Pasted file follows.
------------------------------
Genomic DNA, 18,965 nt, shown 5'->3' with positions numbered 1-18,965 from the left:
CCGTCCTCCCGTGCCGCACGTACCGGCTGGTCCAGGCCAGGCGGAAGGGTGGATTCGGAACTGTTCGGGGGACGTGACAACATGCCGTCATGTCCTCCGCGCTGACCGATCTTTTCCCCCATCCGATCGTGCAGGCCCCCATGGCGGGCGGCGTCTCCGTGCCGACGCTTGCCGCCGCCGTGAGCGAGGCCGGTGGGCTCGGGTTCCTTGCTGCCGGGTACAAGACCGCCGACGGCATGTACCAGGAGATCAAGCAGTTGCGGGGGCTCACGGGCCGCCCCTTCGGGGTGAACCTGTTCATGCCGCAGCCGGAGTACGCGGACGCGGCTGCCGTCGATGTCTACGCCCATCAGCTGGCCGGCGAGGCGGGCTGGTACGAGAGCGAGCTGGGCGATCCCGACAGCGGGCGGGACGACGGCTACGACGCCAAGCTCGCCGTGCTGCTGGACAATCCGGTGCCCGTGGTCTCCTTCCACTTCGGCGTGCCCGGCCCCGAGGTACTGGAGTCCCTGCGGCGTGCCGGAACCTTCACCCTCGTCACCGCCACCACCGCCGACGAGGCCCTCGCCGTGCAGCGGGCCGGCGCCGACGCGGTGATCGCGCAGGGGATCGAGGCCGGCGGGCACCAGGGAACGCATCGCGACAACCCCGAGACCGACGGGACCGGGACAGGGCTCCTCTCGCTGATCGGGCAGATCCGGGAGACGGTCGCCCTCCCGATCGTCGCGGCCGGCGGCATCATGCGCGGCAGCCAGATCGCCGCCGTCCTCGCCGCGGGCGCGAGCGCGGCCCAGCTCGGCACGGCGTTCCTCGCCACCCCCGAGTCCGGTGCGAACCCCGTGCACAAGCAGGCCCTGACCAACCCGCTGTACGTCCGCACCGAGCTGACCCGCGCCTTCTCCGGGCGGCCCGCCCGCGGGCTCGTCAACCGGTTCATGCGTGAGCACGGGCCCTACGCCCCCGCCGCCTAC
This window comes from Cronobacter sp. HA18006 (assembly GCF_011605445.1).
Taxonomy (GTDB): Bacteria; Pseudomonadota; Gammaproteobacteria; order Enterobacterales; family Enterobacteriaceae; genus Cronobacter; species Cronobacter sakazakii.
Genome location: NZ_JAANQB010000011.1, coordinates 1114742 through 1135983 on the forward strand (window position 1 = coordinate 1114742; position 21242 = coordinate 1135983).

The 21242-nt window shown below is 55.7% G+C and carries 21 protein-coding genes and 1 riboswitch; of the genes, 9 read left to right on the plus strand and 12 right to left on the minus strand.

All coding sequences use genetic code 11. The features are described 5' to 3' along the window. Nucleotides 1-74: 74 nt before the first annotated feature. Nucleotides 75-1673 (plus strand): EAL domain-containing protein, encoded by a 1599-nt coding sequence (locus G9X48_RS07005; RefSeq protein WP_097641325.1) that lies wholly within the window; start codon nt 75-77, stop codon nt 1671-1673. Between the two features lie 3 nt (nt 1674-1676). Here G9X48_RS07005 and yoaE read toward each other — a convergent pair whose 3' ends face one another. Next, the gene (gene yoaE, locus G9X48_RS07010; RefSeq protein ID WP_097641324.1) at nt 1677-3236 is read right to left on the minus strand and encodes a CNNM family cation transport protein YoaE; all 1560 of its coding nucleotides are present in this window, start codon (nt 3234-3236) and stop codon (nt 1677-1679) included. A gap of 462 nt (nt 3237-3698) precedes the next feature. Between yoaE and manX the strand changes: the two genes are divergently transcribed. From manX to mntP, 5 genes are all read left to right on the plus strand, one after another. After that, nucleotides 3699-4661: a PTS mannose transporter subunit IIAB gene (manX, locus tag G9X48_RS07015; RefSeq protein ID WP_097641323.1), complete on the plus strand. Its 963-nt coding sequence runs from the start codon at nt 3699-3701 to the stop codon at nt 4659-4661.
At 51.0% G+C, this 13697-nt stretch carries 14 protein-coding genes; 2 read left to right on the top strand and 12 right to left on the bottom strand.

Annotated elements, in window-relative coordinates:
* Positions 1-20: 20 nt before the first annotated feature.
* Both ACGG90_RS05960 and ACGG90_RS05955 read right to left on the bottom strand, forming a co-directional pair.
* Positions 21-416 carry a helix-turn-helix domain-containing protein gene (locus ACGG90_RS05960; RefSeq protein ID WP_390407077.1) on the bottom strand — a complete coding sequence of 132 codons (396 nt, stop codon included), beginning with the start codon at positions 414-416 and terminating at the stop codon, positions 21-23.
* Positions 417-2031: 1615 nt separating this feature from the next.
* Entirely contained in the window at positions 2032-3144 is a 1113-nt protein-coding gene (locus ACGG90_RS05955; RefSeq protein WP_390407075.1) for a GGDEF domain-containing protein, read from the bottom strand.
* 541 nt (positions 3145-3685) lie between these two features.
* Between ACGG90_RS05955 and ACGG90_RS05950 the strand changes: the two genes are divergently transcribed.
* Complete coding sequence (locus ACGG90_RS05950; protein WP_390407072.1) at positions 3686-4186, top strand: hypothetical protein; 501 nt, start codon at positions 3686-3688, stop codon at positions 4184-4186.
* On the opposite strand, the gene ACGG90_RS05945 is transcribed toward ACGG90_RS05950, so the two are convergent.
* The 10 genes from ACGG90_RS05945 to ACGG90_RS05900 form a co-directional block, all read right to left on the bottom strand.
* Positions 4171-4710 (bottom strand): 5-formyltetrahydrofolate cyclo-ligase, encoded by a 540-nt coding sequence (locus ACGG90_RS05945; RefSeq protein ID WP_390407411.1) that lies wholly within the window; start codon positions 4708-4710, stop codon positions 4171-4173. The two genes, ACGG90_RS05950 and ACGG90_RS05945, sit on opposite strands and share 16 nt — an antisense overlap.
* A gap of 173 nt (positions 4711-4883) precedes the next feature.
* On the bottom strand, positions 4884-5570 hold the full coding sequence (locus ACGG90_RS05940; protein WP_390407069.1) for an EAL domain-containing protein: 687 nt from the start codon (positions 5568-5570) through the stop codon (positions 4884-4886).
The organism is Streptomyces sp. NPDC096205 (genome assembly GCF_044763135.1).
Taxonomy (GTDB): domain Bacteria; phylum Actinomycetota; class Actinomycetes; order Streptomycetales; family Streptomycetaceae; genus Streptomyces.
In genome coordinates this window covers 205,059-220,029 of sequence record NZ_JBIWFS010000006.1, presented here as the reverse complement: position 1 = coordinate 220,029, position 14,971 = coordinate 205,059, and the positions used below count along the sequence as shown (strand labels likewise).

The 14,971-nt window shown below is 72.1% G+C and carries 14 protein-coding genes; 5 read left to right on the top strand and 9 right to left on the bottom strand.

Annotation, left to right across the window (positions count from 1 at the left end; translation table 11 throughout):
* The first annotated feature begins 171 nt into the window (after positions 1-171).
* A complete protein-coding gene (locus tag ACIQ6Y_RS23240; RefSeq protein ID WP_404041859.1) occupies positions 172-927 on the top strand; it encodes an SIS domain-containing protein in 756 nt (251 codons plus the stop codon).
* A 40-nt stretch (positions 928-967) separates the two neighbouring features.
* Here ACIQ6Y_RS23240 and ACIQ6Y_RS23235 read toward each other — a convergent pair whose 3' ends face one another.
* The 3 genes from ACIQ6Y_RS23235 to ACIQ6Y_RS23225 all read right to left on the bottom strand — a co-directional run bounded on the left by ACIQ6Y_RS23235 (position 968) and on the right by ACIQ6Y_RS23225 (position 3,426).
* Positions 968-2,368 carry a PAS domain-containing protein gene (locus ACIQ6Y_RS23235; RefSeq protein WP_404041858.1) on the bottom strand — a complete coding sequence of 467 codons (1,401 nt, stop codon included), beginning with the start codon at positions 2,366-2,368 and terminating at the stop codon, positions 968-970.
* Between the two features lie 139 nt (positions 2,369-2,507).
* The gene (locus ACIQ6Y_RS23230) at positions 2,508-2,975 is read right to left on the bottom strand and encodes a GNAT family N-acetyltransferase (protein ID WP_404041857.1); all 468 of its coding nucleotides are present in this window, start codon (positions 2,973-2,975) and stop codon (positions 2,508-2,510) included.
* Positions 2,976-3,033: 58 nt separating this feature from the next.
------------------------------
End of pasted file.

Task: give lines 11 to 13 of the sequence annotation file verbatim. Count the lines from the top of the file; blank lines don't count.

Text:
* Both ACGG90_RS05960 and ACGG90_RS05955 read right to left on the bottom strand, forming a co-directional pair.
* Positions 21-416 carry a helix-turn-helix domain-containing protein gene (locus ACGG90_RS05960; RefSeq protein ID WP_390407077.1) on the bottom strand — a complete coding sequence of 132 codons (396 nt, stop codon included), beginning with the start codon at positions 414-416 and terminating at the stop codon, positions 21-23.
* Positions 417-2031: 1615 nt separating this feature from the next.